BT is not making available all £446m or presenting a plan for how it might be used. Instead there are references to self-funding the USO, when there are still some £600m of subsidies yet to be spent and all the clawback to be invested, reducing the need for the B-USO in its current form.

    • Avatar Steve Jones

      @NGA

      It is not, and never has been up to BT to decide whether to reinvest all that £466m. The decisions are with the BDUK projects whether they reinvest or not (and it seems almost all are doing so). The £466m is, in essence available as a credit to offset further expansion. I’ve no doubt that BT have every interest in seeing that £466m being used to extend the network and no doubt are making submissions on what might be done, but it requires those new extension contracts to be put in place and signed.

      As for any other unspent public funds, that’s also clearly with those in the public sector who are commissioning the spend. It seems that some of the unspent satellite funding is being put back into the pot, and there may be other sources. But that is, again, all down to the local commissioning projects and their political masters.

  4. Avatar Steve Jones

    @NGA there is still no logic in your argument. The contracts where for the relevant phases, and if savings have accrued to the public funds, they remain for re-investment (along with Gainshare). Once the goals have been met for a given phase, the contract is fulfilled for that phase. Period. There is no provision in the contracts for BT to invest whatever money you happen to think is underspent (figures which neither you or I have access to). Contract extension using Gainshare and savings are now being made which is increasing coverage substantially beyond what was originally contracted so that is happening. That also means that BT’s capital contribution has increased, both because of the repayment of grant money via Gainshare and because any extensions will involve at least some degree of BT contribution according to the framework contract.

    If this had been a fixed price contract, then there would have been no extensions. It would have just stopped at the end of the contract with no new phases. As it is, the savings are being reinvested to everybody’s benefit.

    • Avatar NGA for all

      Your definition of ‘savings’ is at odds with events. Budgets were set out around the intervention area, not phases. The phases were at the discretion of BT, I cannot see LA’s refusing more coverage.
      Your argument only holds if there is an active plan for the all monies available to benefit those being excluded so far from the programme.
      Some extensions are planned but much more was and is possible. It is not logical to have £446m (and growing) less £130m tied up until 2023 as this note implies.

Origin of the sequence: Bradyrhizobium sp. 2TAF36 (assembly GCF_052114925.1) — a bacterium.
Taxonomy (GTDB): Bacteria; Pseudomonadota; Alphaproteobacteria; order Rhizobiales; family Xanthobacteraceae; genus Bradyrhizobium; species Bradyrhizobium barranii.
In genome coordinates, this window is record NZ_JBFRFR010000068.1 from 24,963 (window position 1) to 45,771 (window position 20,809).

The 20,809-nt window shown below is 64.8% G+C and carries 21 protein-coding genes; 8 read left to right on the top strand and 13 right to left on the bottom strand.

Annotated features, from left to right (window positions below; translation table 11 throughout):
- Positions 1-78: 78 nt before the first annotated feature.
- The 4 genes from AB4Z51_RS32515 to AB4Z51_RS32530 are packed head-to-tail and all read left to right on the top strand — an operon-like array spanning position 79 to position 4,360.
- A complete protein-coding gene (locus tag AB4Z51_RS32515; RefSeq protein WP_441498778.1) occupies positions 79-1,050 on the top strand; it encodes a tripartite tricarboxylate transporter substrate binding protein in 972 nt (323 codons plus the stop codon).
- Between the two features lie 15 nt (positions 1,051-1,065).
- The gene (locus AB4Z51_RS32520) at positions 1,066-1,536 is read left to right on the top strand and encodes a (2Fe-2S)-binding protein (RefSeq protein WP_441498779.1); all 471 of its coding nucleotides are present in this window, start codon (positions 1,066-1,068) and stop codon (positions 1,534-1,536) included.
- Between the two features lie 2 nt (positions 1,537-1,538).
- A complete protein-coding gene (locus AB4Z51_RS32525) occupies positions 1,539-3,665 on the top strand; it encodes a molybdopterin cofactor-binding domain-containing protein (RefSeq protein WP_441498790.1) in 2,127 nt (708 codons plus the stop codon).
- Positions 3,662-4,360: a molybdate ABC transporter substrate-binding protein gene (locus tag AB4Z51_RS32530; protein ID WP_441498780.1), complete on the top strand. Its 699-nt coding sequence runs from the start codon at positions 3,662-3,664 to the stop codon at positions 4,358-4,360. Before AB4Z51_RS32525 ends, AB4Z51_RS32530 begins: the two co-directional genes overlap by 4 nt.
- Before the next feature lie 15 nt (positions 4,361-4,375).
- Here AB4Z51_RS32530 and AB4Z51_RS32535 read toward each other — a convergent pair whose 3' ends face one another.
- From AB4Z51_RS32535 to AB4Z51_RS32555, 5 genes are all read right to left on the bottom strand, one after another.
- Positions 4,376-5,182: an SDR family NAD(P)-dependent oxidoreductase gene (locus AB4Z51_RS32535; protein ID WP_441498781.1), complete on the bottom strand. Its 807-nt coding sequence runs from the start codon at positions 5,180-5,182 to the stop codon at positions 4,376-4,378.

‘Savings, implies efficiencies, I doubt we will find actual efficiencies if we were allowed to examine the numbers.

    • Avatar NGA for all

      One final observation, if the extent of phases of work were planned where the phase could be completed relying only on the subsidy, then this is not ‘savings’ either, it leads to a sub-optimal programme with more phases and costs than needed.

    • Avatar Steve Jones

      @NGA

      Good heavens, the phases are most definitely not at BT’s discretion. The phases are defined by the local BDUK projects as are the deliverables for those projects (which are contracts in their own right). It is also the local BDUK project that declares whether a given phase has ended and the contract therefore completed (subject, of course, to any future Gainshare repayments which effectively operate as a credit for any extension phases).

      That’s not to say that BT don’t have a huge amount of influence, and clearly they are incentivised to deliver to the most cost effective locations first, but there is a degree of priority setting by the local BDUK projects.

    • Avatar NGA for all

      Steve, Fujitsu had withdrawn from taking part in the BDUK Framework (post North Yorkshire) so Councils were wholly reliant on BT and their confidentiality agreements and a far from complete BT commercial roll out plan.
      Continued scrutiny will allow more funds to be returned for a more complete body of work in rural.

  5. Avatar CarlT

    The exchanges in the comments here are illuminating.

    • Avatar NGA for all

      Your right to be bored with a discussion on the funds which are sufficient to do another 500k-750k FTTP in very rural. Forbearance is needed. However, this might now provide a focal point for the Openreach consultation as a place to begin and test things like ‘cutover’ and supporting cost recovery. There is still over £1bn in total available for rural networking if we take the £600m yet to be spent, underspends (£200m), clawback(£446m and rising) and balances in investment accounts/bt capital (unknown).
      More critical, and perhaps where I am weakest is the assumption(implicit) that BT can do the job (FTTP) efficiently and are willing and resourced to do so. This is far from clear and ultimately the gaming of costs has meant the resourcing and training has been avoided for 4-5 years. You cannot prepare fully for something if you portray FTTC costs as a factor 2 to 3 times higher than actual and make representations to Parliament on that basis.
      Your own direct experience on these matters remains an excellent example of the issues and how they were played out.